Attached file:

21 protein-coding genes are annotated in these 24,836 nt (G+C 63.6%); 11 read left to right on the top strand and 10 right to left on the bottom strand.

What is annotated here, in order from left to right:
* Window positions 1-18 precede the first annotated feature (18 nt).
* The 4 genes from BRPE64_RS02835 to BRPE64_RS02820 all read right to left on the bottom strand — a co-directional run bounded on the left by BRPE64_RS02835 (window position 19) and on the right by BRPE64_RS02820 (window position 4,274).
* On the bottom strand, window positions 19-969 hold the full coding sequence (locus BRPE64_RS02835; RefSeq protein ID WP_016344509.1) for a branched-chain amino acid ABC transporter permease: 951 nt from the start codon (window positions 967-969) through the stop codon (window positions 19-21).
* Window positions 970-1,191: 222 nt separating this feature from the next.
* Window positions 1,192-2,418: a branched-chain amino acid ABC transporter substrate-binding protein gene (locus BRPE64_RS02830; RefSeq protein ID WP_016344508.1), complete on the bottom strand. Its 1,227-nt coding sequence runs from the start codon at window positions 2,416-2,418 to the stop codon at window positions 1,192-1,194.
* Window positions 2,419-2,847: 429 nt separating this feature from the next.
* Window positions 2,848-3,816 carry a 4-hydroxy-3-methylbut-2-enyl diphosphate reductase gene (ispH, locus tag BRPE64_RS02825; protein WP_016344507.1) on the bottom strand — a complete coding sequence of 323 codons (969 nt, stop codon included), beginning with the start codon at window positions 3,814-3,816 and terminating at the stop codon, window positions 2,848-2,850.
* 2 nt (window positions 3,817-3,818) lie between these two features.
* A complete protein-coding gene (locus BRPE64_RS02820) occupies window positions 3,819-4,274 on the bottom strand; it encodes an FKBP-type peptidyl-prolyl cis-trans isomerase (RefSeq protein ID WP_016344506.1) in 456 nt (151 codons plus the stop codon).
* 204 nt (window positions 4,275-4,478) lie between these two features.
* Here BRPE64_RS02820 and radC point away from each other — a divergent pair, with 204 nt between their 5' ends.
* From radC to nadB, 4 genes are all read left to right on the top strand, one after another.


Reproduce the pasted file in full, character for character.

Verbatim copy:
21 protein-coding genes are annotated in these 24,836 nt (G+C 63.6%); 11 read left to right on the top strand and 10 right to left on the bottom strand.

What is annotated here, in order from left to right:
* Window positions 1-18 precede the first annotated feature (18 nt).
* The 4 genes from BRPE64_RS02835 to BRPE64_RS02820 all read right to left on the bottom strand — a co-directional run bounded on the left by BRPE64_RS02835 (window position 19) and on the right by BRPE64_RS02820 (window position 4,274).
* On the bottom strand, window positions 19-969 hold the full coding sequence (locus BRPE64_RS02835; RefSeq protein ID WP_016344509.1) for a branched-chain amino acid ABC transporter permease: 951 nt from the start codon (window positions 967-969) through the stop codon (window positions 19-21).
* Window positions 970-1,191: 222 nt separating this feature from the next.
* Window positions 1,192-2,418: a branched-chain amino acid ABC transporter substrate-binding protein gene (locus BRPE64_RS02830; RefSeq protein ID WP_016344508.1), complete on the bottom strand. Its 1,227-nt coding sequence runs from the start codon at window positions 2,416-2,418 to the stop codon at window positions 1,192-1,194.
* Window positions 2,419-2,847: 429 nt separating this feature from the next.
* Window positions 2,848-3,816 carry a 4-hydroxy-3-methylbut-2-enyl diphosphate reductase gene (ispH, locus tag BRPE64_RS02825; protein WP_016344507.1) on the bottom strand — a complete coding sequence of 323 codons (969 nt, stop codon included), beginning with the start codon at window positions 3,814-3,816 and terminating at the stop codon, window positions 2,848-2,850.
* 2 nt (window positions 3,817-3,818) lie between these two features.
* A complete protein-coding gene (locus BRPE64_RS02820) occupies window positions 3,819-4,274 on the bottom strand; it encodes an FKBP-type peptidyl-prolyl cis-trans isomerase (RefSeq protein ID WP_016344506.1) in 456 nt (151 codons plus the stop codon).
* 204 nt (window positions 4,275-4,478) lie between these two features.
* Here BRPE64_RS02820 and radC point away from each other — a divergent pair, with 204 nt between their 5' ends.
* From radC to nadB, 4 genes are all read left to right on the top strand, one after another.